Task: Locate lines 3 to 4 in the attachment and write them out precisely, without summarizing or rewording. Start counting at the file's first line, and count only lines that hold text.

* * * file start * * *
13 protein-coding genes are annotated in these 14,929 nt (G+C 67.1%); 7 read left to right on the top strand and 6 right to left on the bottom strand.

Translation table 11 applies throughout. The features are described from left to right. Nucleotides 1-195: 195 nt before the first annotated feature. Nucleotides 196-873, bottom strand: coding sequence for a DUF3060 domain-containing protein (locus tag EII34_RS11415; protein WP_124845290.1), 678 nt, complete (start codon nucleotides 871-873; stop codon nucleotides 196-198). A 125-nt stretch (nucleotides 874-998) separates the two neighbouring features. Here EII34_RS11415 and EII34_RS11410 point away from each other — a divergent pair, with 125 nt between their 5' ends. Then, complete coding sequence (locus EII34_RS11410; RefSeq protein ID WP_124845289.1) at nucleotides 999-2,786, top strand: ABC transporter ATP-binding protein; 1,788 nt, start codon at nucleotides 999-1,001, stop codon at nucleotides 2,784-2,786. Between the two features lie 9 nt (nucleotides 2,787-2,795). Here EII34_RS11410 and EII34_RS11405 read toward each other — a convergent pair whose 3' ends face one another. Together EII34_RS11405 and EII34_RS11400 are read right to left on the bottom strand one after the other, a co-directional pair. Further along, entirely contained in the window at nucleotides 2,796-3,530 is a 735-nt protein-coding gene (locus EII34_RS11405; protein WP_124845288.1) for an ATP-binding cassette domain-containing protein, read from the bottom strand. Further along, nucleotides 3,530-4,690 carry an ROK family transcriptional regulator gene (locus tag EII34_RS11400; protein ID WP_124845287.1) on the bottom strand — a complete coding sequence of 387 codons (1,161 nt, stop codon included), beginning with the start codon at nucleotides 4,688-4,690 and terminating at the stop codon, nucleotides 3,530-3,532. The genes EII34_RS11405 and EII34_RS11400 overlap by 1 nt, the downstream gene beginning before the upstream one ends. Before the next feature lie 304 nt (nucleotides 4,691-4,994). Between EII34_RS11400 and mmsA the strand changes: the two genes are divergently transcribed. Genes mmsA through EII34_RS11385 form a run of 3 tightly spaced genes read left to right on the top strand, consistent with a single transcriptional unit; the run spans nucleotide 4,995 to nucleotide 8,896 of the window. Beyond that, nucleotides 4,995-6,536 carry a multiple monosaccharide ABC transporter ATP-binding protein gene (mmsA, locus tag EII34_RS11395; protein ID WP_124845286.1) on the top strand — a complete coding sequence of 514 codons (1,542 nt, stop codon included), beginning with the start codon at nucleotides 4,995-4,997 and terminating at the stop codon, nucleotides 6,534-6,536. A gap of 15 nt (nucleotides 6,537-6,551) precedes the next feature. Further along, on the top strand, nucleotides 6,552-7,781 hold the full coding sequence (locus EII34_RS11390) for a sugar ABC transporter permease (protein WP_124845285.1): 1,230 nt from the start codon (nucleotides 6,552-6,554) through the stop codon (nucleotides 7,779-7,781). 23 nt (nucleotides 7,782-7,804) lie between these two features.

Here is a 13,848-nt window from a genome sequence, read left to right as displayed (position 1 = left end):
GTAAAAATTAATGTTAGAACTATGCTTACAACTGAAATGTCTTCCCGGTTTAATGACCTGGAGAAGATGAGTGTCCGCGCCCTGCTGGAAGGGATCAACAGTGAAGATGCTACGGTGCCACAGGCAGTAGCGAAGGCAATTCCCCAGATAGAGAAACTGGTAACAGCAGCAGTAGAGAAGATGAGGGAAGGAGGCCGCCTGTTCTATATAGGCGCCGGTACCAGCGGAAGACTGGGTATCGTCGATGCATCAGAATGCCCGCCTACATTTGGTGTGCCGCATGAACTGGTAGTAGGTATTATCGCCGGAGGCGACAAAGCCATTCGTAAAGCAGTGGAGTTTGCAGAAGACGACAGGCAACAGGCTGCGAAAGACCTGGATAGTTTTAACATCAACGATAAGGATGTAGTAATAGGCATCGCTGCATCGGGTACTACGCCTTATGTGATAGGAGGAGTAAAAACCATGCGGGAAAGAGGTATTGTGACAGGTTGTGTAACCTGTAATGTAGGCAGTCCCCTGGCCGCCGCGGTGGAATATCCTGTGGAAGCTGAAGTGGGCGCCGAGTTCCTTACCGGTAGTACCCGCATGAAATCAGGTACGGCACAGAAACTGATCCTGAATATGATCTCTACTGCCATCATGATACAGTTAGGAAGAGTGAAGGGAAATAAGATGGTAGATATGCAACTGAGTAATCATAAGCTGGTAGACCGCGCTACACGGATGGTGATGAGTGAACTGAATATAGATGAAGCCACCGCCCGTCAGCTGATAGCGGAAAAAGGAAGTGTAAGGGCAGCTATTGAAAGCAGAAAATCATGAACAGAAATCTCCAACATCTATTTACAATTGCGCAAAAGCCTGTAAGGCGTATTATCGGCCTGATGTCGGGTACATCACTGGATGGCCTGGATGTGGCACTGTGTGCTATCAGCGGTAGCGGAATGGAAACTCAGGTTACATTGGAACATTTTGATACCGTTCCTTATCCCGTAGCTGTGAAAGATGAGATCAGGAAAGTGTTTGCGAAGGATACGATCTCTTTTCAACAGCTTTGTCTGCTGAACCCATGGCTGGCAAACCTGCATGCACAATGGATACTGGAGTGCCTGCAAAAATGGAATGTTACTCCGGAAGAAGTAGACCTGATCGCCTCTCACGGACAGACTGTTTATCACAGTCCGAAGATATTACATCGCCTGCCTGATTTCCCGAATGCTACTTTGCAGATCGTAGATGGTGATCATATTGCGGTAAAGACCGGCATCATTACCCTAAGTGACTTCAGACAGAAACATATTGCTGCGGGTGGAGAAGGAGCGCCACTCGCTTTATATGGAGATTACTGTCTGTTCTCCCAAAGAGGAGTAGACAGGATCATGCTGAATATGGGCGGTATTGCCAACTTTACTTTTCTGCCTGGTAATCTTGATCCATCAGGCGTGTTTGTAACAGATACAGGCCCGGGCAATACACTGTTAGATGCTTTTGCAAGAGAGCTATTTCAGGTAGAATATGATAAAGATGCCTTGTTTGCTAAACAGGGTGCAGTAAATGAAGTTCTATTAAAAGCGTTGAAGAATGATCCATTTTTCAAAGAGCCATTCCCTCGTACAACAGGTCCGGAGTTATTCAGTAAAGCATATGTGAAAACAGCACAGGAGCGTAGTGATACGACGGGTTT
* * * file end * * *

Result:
Here is a 13,848-nt window from a genome sequence, read left to right as displayed (position 1 = left end):
GTAAAAATTAATGTTAGAACTATGCTTACAACTGAAATGTCTTCCCGGTTTAATGACCTGGAGAAGATGAGTGTCCGCGCCCTGCTGGAAGGGATCAACAGTGAAGATGCTACGGTGCCACAGGCAGTAGCGAAGGCAATTCCCCAGATAGAGAAACTGGTAACAGCAGCAGTAGAGAAGATGAGGGAAGGAGGCCGCCTGTTCTATATAGGCGCCGGTACCAGCGGAAGACTGGGTATCGTCGATGCATCAGAATGCCCGCCTACATTTGGTGTGCCGCATGAACTGGTAGTAGGTATTATCGCCGGAGGCGACAAAGCCATTCGTAAAGCAGTGGAGTTTGCAGAAGACGACAGGCAACAGGCTGCGAAAGACCTGGATAGTTTTAACATCAACGATAAGGATGTAGTAATAGGCATCGCTGCATCGGGTACTACGCCTTATGTGATAGGAGGAGTAAAAACCATGCGGGAAAGAGGTATTGTGACAGGTTGTGTAACCTGTAATGTAGGCAGTCCCCTGGCCGCCGCGGTGGAATATCCTGTGGAAGCTGAAGTGGGCGCCGAGTTCCTTACCGGTAGTACCCGCATGAAATCAGGTACGGCACAGAAACTGATCCTGAATATGATCTCTACTGCCATCATGATACAGTTAGGAAGAGTGAAGGGAAATAAGATGGTAGATATGCAACTGAGTAATCATAAGCTGGTAGACCGCGCTACACGGATGGTGATGAGTGAACTGAATATAGATGAAGCCACCGCCCGTCAGCTGATAGCGGAAAAAGGAAGTGTAAGGGCAGCTATTGAAAGCAGAAAATCATGAACAGAAATCTCCAACATCTATTTACAATTGCGCAAAAGCCTGTAAGGCGTATTATCGGCCTGATGTCGGGTACATCACTGGATGGCCTGGATGTGGCACTGTGTGCTATCAGCGGTAGCGGAATGGAAACTCAGGTTACATTGGAACATTTTGATACCGTTCCTTATCCCGTAGCTGTGAAAGATGAGATCAGGAAAGTGTTTGCGAAGGATACGATCTCTTTTCAACAGCTTTGTCTGCTGAACCCATGGCTGGCAAACCTGCATGCACAATGGATACTGGAGTGCCTGCAAAAATGGAATGTTACTCCGGAAGAAGTAGACCTGATCGCCTCTCACGGACAGACTGTTTATCACAGTCCGAAGATATTACATCGCCTGCCTGATTTCCCGAATGCTACTTTGCAGATCGTAGATGGTGATCATATTGCGGTAAAGACCGGCATCATTACCCTAAGTGACTTCAGACAGAAACATATTGCTGCGGGTGGAGAAGGAGCGCCACTCGCTTTATATGGAGATTACTGTCTGTTCTCCCAAAGAGGAGTAGACAGGATCATGCTGAATATGGGCGGTATTGCCAACTTTACTTTTCTGCCTGGTAATCTTGATCCATCAGGCGTGTTTGTAACAGATACAGGCCCGGGCAATACACTGTTAGATGCTTTTGCAAGAGAGCTATTTCAGGTAGAATATGATAAAGATGCCTTGTTTGCTAAACAGGGTGCAGTAAATGAAGTTCTATTAAAAGCGTTGAAGAATGATCCATTTTTCAAAGAGCCATTCCCTCGTACAACAGGTCCGGAGTTATTCAGTAAAGCATATGTGAAAACAGCACAGGAGCGTAGTGATACGACGGGTTT